Results from the world’s first in-flight study of using 100 percent sustainable aviation fuel in both engines of a commercial aircraft indicate significant reductions in soot particles and contrail ice crystals compared to conventional Jet A-1 fuel. The ECLIF3 study, conducted by Airbus, Rolls-Royce, the German Aerospace Centre, and SAF producer Neste, measured the emissions impact on an Airbus A350 powered by Rolls-Royce Trent XWB engines.

The study found that using unblended SAF reduced the number of ice crystals per mass consumed by 56 percent, potentially mitigating the climate-warming effect of contrails. Global climate model simulations by DLR estimated a reduction in radiative forcing by at least 26 percent with 100 percent SAF compared to Jet A-1 fuel, demonstrating that SAF can significantly reduce aviation’s climate impact by addressing non-CO2 effects in addition to lowering CO2 emissions over the fuel’s lifecycle.

Alexander Kueper, vice president of renewable aviation business at Neste, highlighted that the study confirms the lower climate impact of 100 percent SAF due to the absence of aromatics. Markus Fischer, DLR divisional board member for aeronautics, noted the significant reduction in contrail formation, underscoring SAF’s role in climate-compatible aviation. Mark Bentall, head of research & technology programme at Airbus, and Alan Newby, director of research & technology at Rolls-Royce, both emphasised the additional benefits of SAF in reducing non-CO2 emissions.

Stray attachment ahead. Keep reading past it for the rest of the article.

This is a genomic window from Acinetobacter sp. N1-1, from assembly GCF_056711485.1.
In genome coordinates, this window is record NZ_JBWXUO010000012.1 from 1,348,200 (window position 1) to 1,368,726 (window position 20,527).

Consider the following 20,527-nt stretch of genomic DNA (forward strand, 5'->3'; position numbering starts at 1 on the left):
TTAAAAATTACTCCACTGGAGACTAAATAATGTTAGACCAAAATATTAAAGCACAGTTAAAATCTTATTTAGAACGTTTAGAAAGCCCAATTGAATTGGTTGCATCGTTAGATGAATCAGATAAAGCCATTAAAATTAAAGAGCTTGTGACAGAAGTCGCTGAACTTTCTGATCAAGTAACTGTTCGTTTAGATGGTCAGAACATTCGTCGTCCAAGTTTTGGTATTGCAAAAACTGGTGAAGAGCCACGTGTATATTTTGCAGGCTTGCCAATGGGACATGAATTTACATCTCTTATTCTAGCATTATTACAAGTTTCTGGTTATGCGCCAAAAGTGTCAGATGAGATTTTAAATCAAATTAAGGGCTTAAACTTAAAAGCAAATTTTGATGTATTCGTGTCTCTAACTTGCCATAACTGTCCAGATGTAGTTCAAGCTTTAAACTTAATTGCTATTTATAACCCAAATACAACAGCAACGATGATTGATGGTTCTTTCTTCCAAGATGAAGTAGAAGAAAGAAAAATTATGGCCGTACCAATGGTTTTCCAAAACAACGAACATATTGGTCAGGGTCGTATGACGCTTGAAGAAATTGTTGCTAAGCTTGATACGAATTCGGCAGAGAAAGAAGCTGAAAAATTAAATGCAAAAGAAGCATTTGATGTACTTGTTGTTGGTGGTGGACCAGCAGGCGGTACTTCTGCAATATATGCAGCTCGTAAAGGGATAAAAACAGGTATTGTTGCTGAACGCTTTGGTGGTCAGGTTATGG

The findings, published in the Copernicus journal Atmospheric Chemistry & Physics, provide the first in-situ evidence of the climate impact mitigation potential of pure SAF on a commercial aircraft. The ECLIF3 programme, which included researchers from the National Research Council of Canada and the University of Manchester, conducted both in-flight emissions tests and ground tests in 2021.

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10th June 2024